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Mental health

The health effects of Covid-19 are not only physical but also mental. Since the announcement of the virus outbreak in January, health authorities all over the world have stressed the importance of people safeguarding their mental health. The reason is that the direct and indirect implications of the pandemic cause stress, worry, and fear as well as increased depression and anxiety rates[1]. There are various channels through which the pandemic affects the mental well-being of individuals. According to Massachusetts General Hospital, the increase in anxiety and depression may be attributed to:

  • Trauma from widespread disease

  • Grief over losses of life

  • Fear of getting sick

  • Unprecedented physical distancing

  • Concerns about economic/financial conditions and housing insecurity

  • Loss of community

  • Reduced access to caregivers

[2] Also, the spread of information and continuous news about the virus and its potential consequences results in worry and confusion. The general recommendation from the World Health Organization (WHO) is to stick to reliable sources of information and to avoid rumors and misinformation[1].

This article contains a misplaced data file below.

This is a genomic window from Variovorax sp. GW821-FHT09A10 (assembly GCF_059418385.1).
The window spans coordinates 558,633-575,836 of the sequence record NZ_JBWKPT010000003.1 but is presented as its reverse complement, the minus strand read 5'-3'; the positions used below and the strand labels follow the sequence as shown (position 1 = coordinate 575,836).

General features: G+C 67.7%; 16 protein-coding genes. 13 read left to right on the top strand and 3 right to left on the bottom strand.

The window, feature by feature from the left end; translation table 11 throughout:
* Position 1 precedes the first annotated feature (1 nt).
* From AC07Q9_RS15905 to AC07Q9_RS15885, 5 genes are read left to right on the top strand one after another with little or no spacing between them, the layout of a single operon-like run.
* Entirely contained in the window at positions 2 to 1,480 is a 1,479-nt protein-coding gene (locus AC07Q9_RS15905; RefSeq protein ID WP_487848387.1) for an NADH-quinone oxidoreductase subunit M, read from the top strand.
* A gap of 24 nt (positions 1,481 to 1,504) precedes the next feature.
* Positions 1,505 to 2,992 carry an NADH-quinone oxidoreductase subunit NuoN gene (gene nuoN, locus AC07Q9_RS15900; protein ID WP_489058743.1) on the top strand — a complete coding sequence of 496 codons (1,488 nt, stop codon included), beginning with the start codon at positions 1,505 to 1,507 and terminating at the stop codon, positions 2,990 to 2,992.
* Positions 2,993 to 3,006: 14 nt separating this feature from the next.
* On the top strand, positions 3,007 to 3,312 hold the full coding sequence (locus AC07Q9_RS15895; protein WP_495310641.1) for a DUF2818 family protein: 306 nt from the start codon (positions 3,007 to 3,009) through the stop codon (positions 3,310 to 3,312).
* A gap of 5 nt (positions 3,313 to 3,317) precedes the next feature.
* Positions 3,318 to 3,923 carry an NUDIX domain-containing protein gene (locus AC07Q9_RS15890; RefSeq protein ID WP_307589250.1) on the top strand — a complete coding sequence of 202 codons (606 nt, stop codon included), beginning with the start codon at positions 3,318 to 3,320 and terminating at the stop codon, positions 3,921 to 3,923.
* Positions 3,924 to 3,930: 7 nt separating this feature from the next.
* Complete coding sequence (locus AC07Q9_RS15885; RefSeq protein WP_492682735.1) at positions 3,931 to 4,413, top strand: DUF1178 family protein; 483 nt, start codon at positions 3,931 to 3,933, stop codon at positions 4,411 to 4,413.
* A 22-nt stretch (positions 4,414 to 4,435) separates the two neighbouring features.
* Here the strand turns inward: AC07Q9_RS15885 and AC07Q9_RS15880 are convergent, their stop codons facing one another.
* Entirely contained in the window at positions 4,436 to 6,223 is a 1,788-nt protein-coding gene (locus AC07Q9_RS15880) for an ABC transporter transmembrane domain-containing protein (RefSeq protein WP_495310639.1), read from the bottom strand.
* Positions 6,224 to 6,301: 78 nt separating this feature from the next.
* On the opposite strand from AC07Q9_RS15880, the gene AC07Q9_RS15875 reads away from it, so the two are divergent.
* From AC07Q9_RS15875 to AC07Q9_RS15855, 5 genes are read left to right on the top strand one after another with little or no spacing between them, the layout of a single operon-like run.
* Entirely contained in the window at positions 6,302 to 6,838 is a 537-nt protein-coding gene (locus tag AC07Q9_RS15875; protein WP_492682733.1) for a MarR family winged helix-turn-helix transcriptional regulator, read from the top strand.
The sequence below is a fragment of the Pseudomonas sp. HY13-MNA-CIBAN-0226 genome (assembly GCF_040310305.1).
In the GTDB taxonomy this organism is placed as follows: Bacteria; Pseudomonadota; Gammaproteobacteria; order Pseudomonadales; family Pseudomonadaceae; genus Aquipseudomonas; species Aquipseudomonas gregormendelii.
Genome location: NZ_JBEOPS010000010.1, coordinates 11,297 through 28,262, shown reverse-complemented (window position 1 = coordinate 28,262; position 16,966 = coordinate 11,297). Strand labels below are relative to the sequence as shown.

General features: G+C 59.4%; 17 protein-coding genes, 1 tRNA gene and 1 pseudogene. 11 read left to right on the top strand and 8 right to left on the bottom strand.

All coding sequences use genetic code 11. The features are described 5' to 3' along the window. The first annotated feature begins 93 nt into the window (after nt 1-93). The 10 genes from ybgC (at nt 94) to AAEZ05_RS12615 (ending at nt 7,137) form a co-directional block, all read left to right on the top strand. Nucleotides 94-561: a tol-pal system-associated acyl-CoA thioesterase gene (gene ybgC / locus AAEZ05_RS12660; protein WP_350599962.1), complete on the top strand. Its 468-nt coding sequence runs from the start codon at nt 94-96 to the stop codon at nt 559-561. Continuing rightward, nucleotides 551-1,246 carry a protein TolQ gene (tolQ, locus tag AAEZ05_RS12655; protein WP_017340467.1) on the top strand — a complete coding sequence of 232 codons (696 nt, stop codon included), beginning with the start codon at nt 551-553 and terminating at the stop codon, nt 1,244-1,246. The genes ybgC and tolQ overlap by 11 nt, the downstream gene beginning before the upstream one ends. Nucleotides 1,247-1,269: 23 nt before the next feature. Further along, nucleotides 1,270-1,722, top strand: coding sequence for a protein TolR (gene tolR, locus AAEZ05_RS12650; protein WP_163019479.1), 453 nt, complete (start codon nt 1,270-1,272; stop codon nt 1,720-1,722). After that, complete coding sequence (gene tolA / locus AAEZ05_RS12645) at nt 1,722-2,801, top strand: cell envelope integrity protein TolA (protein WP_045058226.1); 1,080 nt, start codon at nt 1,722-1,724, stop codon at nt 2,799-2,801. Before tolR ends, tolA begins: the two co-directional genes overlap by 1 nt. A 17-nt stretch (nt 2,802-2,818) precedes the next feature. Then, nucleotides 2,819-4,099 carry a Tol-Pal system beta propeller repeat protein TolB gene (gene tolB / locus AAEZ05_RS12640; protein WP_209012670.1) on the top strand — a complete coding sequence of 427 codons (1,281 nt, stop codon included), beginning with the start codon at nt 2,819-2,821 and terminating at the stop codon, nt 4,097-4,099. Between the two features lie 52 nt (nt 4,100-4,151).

People with high exposure to the virus

Mental health problems are particularly prominent amongst people that are exposed to the virus or that are in a risk zone of getting the virus, such as healthcare workers, health facility managers or people working with childcare. 

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People in isolation

Not being allowed to exit your house or commit to your regular duties naturally affects your mental well-being. Therefore, people who are in risk groups of getting Covid-19 and therefore are bound to hard social distancing measures are likely to suffer more form mental health than the general public as an effect of the crisis.

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